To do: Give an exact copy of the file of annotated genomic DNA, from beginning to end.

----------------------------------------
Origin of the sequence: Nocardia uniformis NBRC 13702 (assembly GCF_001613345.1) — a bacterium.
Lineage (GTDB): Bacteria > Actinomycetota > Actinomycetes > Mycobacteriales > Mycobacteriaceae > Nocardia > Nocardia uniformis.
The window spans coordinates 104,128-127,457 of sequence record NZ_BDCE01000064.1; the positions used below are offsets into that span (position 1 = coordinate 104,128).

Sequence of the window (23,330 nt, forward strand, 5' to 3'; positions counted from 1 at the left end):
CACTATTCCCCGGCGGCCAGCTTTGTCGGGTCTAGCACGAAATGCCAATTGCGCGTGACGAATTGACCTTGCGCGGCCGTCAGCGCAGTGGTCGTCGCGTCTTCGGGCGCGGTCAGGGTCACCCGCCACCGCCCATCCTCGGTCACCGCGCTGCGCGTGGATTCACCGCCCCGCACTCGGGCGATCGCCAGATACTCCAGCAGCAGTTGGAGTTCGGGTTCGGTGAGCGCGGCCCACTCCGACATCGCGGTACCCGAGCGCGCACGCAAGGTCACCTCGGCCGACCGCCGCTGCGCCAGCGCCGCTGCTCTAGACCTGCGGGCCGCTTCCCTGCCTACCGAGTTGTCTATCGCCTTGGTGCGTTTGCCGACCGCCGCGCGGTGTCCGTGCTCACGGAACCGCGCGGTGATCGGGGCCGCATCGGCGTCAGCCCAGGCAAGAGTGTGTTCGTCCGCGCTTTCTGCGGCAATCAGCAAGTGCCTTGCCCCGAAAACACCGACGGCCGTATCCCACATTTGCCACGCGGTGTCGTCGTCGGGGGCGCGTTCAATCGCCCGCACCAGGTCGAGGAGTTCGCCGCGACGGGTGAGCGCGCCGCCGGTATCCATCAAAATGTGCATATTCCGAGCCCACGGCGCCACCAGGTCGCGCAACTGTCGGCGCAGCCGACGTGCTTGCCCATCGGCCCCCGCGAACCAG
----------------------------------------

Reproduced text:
Origin of the sequence: Nocardia uniformis NBRC 13702 (assembly GCF_001613345.1) — a bacterium.
Lineage (GTDB): Bacteria > Actinomycetota > Actinomycetes > Mycobacteriales > Mycobacteriaceae > Nocardia > Nocardia uniformis.
The window spans coordinates 104,128-127,457 of sequence record NZ_BDCE01000064.1; the positions used below are offsets into that span (position 1 = coordinate 104,128).

Sequence of the window (23,330 nt, forward strand, 5' to 3'; positions counted from 1 at the left end):
CACTATTCCCCGGCGGCCAGCTTTGTCGGGTCTAGCACGAAATGCCAATTGCGCGTGACGAATTGACCTTGCGCGGCCGTCAGCGCAGTGGTCGTCGCGTCTTCGGGCGCGGTCAGGGTCACCCGCCACCGCCCATCCTCGGTCACCGCGCTGCGCGTGGATTCACCGCCCCGCACTCGGGCGATCGCCAGATACTCCAGCAGCAGTTGGAGTTCGGGTTCGGTGAGCGCGGCCCACTCCGACATCGCGGTACCCGAGCGCGCACGCAAGGTCACCTCGGCCGACCGCCGCTGCGCCAGCGCCGCTGCTCTAGACCTGCGGGCCGCTTCCCTGCCTACCGAGTTGTCTATCGCCTTGGTGCGTTTGCCGACCGCCGCGCGGTGTCCGTGCTCACGGAACCGCGCGGTGATCGGGGCCGCATCGGCGTCAGCCCAGGCAAGAGTGTGTTCGTCCGCGCTTTCTGCGGCAATCAGCAAGTGCCTTGCCCCGAAAACACCGACGGCCGTATCCCACATTTGCCACGCGGTGTCGTCGTCGGGGGCGCGTTCAATCGCCCGCACCAGGTCGAGGAGTTCGCCGCGACGGGTGAGCGCGCCGCCGGTATCCATCAAAATGTGCATATTCCGAGCCCACGGCGCCACCAGGTCGCGCAACTGTCGGCGCAGCCGACGTGCTTGCCCATCGGCCCCCGCGAACCAG